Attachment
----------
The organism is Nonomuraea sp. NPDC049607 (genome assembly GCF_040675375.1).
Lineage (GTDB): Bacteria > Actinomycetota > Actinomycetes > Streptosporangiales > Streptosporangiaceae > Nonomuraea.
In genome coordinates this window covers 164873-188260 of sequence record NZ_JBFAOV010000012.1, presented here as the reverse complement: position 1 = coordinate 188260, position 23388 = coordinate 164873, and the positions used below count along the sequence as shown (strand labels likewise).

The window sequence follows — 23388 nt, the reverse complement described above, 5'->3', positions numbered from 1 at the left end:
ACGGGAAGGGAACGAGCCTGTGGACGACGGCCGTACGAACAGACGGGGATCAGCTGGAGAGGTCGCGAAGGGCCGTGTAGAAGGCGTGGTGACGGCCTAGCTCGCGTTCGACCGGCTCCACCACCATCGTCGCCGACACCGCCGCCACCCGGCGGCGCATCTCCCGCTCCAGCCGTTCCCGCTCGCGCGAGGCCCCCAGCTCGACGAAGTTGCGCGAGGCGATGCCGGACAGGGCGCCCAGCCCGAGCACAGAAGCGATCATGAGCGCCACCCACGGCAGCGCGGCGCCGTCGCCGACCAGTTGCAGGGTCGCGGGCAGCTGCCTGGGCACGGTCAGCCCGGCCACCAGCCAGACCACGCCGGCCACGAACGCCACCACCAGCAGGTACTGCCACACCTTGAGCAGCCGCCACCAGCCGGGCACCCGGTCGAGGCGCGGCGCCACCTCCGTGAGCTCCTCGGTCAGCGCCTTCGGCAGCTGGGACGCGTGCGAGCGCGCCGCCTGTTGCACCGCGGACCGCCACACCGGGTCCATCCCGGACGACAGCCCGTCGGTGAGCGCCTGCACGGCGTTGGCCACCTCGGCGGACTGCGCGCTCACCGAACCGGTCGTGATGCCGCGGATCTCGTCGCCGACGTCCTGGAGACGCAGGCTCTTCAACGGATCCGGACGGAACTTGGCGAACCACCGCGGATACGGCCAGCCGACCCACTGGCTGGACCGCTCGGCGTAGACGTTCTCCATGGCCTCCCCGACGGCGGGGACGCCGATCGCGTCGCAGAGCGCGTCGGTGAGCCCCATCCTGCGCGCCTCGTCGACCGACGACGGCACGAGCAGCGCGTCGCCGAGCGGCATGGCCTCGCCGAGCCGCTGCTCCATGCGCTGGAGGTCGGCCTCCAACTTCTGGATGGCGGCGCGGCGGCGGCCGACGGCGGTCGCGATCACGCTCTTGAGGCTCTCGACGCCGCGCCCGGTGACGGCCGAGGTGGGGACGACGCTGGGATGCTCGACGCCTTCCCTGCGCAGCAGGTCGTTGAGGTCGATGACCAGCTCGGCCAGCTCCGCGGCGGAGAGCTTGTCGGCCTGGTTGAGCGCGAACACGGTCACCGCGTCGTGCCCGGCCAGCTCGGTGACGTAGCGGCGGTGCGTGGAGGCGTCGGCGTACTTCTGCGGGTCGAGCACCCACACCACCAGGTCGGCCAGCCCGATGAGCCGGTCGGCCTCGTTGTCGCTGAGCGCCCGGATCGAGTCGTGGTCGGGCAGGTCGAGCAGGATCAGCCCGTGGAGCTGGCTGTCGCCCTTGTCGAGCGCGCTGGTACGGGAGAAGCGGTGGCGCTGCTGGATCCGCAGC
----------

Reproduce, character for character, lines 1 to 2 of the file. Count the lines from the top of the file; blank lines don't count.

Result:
The organism is Nonomuraea sp. NPDC049607 (genome assembly GCF_040675375.1).
Lineage (GTDB): Bacteria > Actinomycetota > Actinomycetes > Streptosporangiales > Streptosporangiaceae > Nonomuraea.